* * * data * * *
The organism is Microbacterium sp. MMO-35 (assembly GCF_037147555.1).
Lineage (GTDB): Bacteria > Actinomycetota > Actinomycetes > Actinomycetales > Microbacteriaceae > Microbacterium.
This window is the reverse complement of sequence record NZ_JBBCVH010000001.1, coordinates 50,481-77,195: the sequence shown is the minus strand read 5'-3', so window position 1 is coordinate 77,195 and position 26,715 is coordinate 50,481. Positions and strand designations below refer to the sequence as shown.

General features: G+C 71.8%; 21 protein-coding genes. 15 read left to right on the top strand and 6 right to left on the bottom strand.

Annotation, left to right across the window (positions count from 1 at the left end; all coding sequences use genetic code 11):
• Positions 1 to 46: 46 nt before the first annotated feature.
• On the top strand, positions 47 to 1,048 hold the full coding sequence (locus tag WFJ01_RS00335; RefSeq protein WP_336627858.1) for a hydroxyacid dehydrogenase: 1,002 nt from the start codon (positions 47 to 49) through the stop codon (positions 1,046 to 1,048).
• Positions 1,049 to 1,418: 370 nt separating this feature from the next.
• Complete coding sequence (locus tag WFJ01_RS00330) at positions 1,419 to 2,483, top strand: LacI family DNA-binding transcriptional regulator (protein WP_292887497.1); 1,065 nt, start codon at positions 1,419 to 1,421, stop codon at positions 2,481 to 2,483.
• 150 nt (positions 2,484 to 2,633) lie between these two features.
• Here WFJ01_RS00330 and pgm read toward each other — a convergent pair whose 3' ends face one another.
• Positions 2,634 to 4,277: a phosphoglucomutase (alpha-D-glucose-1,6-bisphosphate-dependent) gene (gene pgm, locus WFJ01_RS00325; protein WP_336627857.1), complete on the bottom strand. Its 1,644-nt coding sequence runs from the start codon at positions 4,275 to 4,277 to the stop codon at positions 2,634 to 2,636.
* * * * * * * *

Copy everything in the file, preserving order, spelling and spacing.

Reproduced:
The organism is Microbacterium sp. MMO-35 (assembly GCF_037147555.1).
Lineage (GTDB): Bacteria > Actinomycetota > Actinomycetes > Actinomycetales > Microbacteriaceae > Microbacterium.
This window is the reverse complement of sequence record NZ_JBBCVH010000001.1, coordinates 50,481-77,195: the sequence shown is the minus strand read 5'-3', so window position 1 is coordinate 77,195 and position 26,715 is coordinate 50,481. Positions and strand designations below refer to the sequence as shown.

General features: G+C 71.8%; 21 protein-coding genes. 15 read left to right on the top strand and 6 right to left on the bottom strand.

Annotation, left to right across the window (positions count from 1 at the left end; all coding sequences use genetic code 11):
• Positions 1 to 46: 46 nt before the first annotated feature.
• On the top strand, positions 47 to 1,048 hold the full coding sequence (locus tag WFJ01_RS00335; RefSeq protein WP_336627858.1) for a hydroxyacid dehydrogenase: 1,002 nt from the start codon (positions 47 to 49) through the stop codon (positions 1,046 to 1,048).
• Positions 1,049 to 1,418: 370 nt separating this feature from the next.
• Complete coding sequence (locus tag WFJ01_RS00330) at positions 1,419 to 2,483, top strand: LacI family DNA-binding transcriptional regulator (protein WP_292887497.1); 1,065 nt, start codon at positions 1,419 to 1,421, stop codon at positions 2,481 to 2,483.
• 150 nt (positions 2,484 to 2,633) lie between these two features.
• Here WFJ01_RS00330 and pgm read toward each other — a convergent pair whose 3' ends face one another.
• Positions 2,634 to 4,277: a phosphoglucomutase (alpha-D-glucose-1,6-bisphosphate-dependent) gene (gene pgm, locus WFJ01_RS00325; protein WP_336627857.1), complete on the bottom strand. Its 1,644-nt coding sequence runs from the start codon at positions 4,275 to 4,277 to the stop codon at positions 2,634 to 2,636.